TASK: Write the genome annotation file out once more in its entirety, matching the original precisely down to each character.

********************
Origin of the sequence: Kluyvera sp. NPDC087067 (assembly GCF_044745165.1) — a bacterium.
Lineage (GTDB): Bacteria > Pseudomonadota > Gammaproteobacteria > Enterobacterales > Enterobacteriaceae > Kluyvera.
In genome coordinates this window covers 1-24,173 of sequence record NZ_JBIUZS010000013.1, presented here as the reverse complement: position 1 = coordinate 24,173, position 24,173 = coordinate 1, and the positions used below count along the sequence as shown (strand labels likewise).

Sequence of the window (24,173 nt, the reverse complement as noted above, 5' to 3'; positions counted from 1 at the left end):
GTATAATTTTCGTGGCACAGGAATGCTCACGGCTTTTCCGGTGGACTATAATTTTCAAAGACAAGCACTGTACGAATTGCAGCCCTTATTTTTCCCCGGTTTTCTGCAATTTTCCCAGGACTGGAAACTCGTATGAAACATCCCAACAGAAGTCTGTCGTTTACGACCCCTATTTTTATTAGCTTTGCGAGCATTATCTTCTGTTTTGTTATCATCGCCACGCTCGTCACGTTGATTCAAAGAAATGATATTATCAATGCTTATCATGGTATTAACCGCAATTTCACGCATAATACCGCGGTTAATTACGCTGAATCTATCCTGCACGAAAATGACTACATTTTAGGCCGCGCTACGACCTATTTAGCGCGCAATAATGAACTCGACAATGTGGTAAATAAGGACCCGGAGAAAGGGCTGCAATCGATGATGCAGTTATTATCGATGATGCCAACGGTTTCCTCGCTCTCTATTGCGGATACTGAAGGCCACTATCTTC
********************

Origin of the sequence: Kluyvera sp. NPDC087067 (assembly GCF_044745165.1) — a bacterium.
Lineage (GTDB): Bacteria > Pseudomonadota > Gammaproteobacteria > Enterobacterales > Enterobacteriaceae > Kluyvera.
In genome coordinates this window covers 1-24,173 of sequence record NZ_JBIUZS010000013.1, presented here as the reverse complement: position 1 = coordinate 24,173, position 24,173 = coordinate 1, and the positions used below count along the sequence as shown (strand labels likewise).

Sequence of the window (24,173 nt, the reverse complement as noted above, 5' to 3'; positions counted from 1 at the left end):
GTATAATTTTCGTGGCACAGGAATGCTCACGGCTTTTCCGGTGGACTATAATTTTCAAAGACAAGCACTGTACGAATTGCAGCCCTTATTTTTCCCCGGTTTTCTGCAATTTTCCCAGGACTGGAAACTCGTATGAAACATCCCAACAGAAGTCTGTCGTTTACGACCCCTATTTTTATTAGCTTTGCGAGCATTATCTTCTGTTTTGTTATCATCGCCACGCTCGTCACGTTGATTCAAAGAAATGATATTATCAATGCTTATCATGGTATTAACCGCAATTTCACGCATAATACCGCGGTTAATTACGCTGAATCTATCCTGCACGAAAATGACTACATTTTAGGCCGCGCTACGACCTATTTAGCGCGCAATAATGAACTCGACAATGTGGTAAATAAGGACCCGGAGAAAGGGCTGCAATCGATGATGCAGTTATTATCGATGATGCCAACGGTTTCCTCGCTCTCTATTGCGGATACTGAAGGCCACTATCTTC